A luminary of the vibrant Waiheke Island photographic scene, Emma Hughes has established a career as one of the country’s leading wedding photographers. For this year’s Auckland Festival of Photography, however, she is taking a step away from marital bliss and into the ring of competitive fighting.
For the new exhibition, Fight, she turns her lens onto the fledgling warriors about to embark on their very first public bouts. She talks to D-Photo‘s Point-Shoot blog about the endeavour.
D-Photo: Can give us a brief description of your Fight exhibition?
Emma Hughes: Fight is a collection of studio portraits of eleven fighters who are about to step into the ring for their first public bout. It also has an audio component to it with short interviews from the fighters and a wonderful poem by acclaimed spoken word poet Selina Tusitala Marsh.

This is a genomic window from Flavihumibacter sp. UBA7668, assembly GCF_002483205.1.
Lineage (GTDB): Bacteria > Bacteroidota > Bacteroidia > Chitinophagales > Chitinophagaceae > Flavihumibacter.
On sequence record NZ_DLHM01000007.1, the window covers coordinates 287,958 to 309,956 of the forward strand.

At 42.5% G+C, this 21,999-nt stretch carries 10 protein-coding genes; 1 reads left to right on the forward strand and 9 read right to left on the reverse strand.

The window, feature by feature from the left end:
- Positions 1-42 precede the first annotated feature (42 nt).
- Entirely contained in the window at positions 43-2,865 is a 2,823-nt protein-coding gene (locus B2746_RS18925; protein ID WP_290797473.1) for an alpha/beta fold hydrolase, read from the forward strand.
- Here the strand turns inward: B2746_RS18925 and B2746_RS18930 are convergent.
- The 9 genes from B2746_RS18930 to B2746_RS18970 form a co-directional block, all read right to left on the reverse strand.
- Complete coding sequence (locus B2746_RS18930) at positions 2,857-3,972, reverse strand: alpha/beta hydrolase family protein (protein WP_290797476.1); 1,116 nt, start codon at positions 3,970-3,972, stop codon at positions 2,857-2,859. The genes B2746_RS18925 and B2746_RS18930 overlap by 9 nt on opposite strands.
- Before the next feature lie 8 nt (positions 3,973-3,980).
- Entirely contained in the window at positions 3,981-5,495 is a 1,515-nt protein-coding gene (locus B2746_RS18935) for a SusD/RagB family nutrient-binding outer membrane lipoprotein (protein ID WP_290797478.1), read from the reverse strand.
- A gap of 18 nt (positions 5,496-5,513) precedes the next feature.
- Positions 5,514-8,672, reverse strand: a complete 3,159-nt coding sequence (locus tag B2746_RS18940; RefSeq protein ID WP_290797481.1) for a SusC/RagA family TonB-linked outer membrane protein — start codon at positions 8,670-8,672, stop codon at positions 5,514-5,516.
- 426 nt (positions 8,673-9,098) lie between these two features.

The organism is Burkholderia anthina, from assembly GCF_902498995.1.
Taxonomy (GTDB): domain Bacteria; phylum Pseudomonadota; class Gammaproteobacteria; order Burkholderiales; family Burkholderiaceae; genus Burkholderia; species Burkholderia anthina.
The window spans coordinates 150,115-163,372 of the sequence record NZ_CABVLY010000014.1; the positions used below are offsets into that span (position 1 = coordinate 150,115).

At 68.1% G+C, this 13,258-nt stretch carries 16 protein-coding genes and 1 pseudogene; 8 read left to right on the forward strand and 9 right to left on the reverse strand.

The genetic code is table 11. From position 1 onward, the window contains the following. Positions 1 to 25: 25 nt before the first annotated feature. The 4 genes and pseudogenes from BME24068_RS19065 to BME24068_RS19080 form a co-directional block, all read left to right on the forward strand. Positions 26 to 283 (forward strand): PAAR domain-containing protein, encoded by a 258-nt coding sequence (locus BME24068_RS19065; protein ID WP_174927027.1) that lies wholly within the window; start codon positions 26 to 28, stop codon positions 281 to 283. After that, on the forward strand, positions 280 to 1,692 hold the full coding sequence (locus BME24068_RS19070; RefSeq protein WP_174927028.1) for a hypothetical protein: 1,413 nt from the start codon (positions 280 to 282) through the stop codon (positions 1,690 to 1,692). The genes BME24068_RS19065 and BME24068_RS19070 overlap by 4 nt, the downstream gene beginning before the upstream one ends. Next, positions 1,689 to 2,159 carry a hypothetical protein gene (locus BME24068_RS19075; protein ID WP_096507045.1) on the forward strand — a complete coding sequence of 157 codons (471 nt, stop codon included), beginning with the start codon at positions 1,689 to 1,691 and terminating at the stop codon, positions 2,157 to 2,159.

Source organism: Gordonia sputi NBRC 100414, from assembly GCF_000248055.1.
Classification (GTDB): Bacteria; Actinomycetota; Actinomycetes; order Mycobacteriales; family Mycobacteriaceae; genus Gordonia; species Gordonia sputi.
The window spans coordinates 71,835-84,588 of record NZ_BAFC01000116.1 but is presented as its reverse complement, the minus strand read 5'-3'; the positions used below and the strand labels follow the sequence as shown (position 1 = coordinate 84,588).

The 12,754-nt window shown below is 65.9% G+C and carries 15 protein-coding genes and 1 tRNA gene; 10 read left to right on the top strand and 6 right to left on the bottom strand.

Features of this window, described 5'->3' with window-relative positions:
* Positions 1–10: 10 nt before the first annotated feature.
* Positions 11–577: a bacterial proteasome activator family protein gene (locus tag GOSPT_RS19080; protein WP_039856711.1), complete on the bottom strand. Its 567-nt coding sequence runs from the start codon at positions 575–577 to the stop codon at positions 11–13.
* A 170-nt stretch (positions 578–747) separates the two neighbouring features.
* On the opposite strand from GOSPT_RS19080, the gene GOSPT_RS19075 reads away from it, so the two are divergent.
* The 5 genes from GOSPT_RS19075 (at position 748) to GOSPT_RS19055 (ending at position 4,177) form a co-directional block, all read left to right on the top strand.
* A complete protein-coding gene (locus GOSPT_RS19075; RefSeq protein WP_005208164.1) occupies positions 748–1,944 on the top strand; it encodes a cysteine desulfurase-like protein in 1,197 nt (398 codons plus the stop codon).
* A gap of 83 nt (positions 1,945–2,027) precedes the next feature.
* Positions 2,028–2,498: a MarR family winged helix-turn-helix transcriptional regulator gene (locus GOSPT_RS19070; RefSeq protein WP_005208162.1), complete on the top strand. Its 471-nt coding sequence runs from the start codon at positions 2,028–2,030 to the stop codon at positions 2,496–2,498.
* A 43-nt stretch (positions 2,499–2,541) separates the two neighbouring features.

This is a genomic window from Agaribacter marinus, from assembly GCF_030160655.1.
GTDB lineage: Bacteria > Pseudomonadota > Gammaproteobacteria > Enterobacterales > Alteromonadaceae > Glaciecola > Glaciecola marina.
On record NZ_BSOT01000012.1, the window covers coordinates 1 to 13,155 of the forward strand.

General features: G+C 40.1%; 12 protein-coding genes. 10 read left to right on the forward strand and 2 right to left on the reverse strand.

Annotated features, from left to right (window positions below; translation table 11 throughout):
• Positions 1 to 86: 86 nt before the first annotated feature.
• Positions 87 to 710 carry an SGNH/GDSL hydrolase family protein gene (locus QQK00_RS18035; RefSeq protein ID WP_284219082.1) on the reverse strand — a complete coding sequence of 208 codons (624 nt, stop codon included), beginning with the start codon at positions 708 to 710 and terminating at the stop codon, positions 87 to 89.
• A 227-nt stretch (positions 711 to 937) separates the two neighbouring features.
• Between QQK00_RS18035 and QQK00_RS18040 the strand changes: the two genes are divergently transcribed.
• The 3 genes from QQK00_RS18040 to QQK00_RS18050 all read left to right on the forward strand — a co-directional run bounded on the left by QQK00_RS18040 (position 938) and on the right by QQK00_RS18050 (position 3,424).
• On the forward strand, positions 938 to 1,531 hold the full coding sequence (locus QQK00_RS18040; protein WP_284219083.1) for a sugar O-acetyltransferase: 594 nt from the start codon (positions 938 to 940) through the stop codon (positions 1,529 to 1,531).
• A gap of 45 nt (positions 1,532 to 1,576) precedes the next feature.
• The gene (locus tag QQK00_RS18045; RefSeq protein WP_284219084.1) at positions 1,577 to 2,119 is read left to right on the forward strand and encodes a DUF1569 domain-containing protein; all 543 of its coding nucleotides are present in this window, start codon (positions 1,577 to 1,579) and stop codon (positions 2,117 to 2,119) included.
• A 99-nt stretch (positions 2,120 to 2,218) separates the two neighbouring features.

Going from weddings to fighting is (one would hope) a change of pace – what attracted you to boxers as a subject?
A bit of a change from wedding photography, yes I agree! Studio portraiture has always been a passion of ...full story
Adobe’s Lightroom is a deceptively complex tool and getting to grips can be a frustrating exercise in information bombardment, but a new series of workshops has been developed to ensure photographers can now learn the exact set of skills they need for a chosen creative path, in an easy to digest format.
The reformatted and relaunched post-processing series comes from photography educator Paul Petch & Co. The teaching is overseen by commercial photographer (and regular D-Photo contributor) Paul Petch, who has more than a decade’s worth of experience to share, working with such companies and clients as Tourism New Zealand, Emirates, and John Key.
Instead of a full day of cramming as much Lightroom knowledge into your head as possible (like most workshops), with not a lot sticking, this series of three-hour monthly sessions has been developed to ensure you learn the most useful aspects of the program as efficiently as possible. You can learn what you want.
The beginner’s “Taking control of your images” workshop will teach you about setting up folders, basic post processing, and backing up images is set at $149, and once you’ve ...full story